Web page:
What, you don’t think an NBA season can end before April? You’re wrong.
There’s no end of damage momentum, or lack thereof, can do to an NBA team over the course of a season if left unchecked.
That’s why, aside from the MLB, no sports league allows nearly as many timeouts as the NBA. After all, several head coaches use the majority of their timeouts with the sole intention of breaking the other team’s momentum.
That’s just how powerful the damn thing is, and right now the Sixers have none of it.
Boston’s a tough team to beat—after compiling a 29-3 record in the Atlantic Division over the last two seasons, that pretty much goes without saying. But there’s no excuse for the 31-point rout the Sixers allowed the Celtics to serve up on their home floor Tuesday.
While the Sixers may not have the raw talent to compete against the league’s elite, they’re going to have to find a way to compete—fast.
Philadelphia isn’t a city known for its tolerance. While Sixers’ management may be content to simply bide their time and uphold their quickly diminishing status quo, it won’t take long for the City of Brotherly Love to show their love isn’t unconditional.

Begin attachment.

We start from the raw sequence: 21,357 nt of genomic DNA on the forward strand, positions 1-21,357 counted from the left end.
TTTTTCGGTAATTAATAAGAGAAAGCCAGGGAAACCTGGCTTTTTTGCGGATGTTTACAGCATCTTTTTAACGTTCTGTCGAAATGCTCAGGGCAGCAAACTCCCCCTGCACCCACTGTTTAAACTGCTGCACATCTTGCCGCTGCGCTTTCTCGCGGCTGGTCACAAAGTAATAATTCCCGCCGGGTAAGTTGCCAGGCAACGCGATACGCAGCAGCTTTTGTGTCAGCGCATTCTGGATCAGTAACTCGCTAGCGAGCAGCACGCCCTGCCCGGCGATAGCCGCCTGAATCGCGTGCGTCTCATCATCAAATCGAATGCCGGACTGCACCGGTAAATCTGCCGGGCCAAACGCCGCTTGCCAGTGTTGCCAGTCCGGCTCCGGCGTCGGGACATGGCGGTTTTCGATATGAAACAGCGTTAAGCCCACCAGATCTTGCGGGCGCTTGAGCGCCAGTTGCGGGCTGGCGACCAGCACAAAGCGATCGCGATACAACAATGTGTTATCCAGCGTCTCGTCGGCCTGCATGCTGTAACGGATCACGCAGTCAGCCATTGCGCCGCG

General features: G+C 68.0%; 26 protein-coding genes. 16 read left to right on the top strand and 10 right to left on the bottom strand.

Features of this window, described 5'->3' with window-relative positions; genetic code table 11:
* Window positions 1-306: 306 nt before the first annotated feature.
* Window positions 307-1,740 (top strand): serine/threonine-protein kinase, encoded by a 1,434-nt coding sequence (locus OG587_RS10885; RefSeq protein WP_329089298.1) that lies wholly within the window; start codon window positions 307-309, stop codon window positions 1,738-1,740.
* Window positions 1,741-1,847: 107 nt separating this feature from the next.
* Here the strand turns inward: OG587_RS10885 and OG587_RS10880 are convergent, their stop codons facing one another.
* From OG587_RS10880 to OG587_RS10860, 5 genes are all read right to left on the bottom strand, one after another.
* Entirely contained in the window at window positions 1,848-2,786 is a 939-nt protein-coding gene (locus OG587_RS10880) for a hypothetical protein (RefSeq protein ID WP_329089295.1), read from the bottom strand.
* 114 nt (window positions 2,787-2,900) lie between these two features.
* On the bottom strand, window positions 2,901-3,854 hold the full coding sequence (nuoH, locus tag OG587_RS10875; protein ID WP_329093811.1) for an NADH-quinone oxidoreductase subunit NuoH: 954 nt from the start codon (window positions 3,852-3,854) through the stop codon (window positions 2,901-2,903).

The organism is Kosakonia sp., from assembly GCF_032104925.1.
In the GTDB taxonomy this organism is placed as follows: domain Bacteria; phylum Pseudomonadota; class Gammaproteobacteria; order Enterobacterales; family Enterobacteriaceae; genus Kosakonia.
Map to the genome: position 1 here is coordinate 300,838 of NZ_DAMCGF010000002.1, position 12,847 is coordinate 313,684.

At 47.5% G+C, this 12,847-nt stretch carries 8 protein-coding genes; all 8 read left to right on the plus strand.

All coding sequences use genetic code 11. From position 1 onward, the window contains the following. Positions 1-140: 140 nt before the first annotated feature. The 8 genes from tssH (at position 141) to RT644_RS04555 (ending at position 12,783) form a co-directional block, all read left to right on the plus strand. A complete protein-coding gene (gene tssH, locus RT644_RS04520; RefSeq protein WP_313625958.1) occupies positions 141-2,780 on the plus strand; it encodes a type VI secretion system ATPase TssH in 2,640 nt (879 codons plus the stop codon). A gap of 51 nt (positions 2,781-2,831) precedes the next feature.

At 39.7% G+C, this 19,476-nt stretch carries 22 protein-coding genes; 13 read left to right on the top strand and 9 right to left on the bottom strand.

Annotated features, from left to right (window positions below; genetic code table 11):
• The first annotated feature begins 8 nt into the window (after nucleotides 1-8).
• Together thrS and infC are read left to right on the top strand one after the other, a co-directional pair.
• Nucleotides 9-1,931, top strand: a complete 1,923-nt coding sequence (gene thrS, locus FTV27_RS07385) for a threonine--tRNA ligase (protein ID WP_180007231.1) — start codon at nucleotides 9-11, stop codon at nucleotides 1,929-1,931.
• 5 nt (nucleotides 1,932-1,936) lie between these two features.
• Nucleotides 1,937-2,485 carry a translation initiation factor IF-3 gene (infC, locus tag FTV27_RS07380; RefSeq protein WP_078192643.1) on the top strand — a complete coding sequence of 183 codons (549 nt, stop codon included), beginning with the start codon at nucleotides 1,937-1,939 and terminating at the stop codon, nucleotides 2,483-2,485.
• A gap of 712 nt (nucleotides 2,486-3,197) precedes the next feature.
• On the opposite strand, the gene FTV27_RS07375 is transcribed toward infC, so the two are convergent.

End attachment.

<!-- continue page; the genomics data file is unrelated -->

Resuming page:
As recently as this time last year, the Sixers’ average attendance numbers were only 12,601, ranking them 28th out of the NBA’s 30 teams. The Sixers’ attendance isn’t a whole lot better now, and there’s nothing more disheartening for a young team than playing in front of a small, uninterested crowd.
Besides, it's not as though the Sixers’ management doesn’t have enough financial problems as it is.
Tonight, the Sixers will attempt to defend their home court against the winless New Jersey Nets. Beating them certainly won’t redeem Tuesday’s demoralizing defeat, but it would be a start, and something’s going to need to start changing soon.
The Sixers may be a young team, but they’re running out of time faster than they think.